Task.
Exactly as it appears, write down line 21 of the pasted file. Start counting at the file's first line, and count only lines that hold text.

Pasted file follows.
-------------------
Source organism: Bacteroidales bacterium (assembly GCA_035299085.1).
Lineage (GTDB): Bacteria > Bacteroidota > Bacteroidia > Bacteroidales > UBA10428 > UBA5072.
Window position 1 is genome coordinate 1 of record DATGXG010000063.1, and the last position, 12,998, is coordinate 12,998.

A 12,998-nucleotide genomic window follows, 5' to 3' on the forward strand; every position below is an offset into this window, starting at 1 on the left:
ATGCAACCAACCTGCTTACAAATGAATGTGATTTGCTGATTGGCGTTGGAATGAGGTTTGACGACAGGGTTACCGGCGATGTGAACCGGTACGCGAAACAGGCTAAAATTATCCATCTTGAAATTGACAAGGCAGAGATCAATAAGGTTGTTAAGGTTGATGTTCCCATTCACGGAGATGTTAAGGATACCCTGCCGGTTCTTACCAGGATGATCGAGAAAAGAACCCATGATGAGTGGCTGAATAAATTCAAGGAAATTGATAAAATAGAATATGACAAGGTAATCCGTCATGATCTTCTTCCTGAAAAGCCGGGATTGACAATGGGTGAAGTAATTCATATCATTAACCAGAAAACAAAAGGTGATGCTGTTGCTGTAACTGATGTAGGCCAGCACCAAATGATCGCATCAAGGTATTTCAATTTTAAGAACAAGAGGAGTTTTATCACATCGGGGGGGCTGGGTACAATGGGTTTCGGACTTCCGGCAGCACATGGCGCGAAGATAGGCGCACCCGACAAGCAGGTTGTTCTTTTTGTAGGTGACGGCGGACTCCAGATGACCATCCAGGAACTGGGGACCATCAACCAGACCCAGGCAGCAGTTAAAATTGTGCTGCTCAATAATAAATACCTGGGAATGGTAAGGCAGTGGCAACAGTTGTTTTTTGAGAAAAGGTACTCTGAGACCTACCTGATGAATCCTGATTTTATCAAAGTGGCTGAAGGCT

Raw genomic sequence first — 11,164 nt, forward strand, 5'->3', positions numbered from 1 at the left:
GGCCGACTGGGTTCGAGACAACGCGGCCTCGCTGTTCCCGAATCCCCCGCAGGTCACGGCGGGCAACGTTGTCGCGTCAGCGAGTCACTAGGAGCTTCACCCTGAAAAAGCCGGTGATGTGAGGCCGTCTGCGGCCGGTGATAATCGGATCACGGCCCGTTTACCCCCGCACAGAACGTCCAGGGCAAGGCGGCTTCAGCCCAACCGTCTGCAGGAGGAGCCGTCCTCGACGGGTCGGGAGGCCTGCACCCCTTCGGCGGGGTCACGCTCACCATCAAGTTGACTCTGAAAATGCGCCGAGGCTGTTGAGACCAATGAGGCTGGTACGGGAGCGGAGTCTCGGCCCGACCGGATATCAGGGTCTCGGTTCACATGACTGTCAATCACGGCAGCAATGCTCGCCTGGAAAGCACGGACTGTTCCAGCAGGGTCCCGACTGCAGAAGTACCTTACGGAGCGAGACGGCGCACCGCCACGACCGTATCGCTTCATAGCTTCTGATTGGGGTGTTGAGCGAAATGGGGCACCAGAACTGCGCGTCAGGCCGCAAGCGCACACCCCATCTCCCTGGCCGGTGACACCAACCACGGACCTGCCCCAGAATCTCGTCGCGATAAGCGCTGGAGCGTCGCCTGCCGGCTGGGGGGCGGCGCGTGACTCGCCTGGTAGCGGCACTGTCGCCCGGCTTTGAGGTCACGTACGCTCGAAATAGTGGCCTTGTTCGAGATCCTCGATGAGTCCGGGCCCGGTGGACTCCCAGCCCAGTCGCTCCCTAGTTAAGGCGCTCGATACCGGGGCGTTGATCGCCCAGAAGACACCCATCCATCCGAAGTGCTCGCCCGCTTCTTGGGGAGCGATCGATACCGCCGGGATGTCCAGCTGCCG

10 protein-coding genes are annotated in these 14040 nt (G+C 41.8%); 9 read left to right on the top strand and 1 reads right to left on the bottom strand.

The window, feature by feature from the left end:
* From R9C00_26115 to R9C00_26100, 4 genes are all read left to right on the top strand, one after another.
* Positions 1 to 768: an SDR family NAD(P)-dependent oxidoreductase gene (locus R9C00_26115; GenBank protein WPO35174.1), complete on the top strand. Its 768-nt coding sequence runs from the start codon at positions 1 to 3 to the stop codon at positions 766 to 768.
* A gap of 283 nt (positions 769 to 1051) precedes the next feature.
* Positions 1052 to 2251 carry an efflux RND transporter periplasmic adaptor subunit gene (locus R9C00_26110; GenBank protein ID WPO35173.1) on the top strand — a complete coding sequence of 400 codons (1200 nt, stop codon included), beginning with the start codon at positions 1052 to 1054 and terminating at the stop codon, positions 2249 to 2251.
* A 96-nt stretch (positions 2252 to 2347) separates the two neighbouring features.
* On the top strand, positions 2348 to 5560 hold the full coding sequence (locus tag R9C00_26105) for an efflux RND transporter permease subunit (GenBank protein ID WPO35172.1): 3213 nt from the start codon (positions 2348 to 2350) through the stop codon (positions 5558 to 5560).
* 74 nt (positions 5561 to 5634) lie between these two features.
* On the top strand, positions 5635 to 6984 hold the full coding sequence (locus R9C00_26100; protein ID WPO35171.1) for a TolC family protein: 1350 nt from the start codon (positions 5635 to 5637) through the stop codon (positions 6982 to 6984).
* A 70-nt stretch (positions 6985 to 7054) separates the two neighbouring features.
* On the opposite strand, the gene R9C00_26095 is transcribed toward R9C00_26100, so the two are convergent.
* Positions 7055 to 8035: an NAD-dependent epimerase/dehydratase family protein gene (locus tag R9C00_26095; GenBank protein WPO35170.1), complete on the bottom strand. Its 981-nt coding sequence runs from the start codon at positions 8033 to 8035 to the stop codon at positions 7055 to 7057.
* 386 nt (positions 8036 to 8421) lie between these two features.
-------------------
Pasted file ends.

* 386 nt (positions 8036 to 8421) lie between these two features.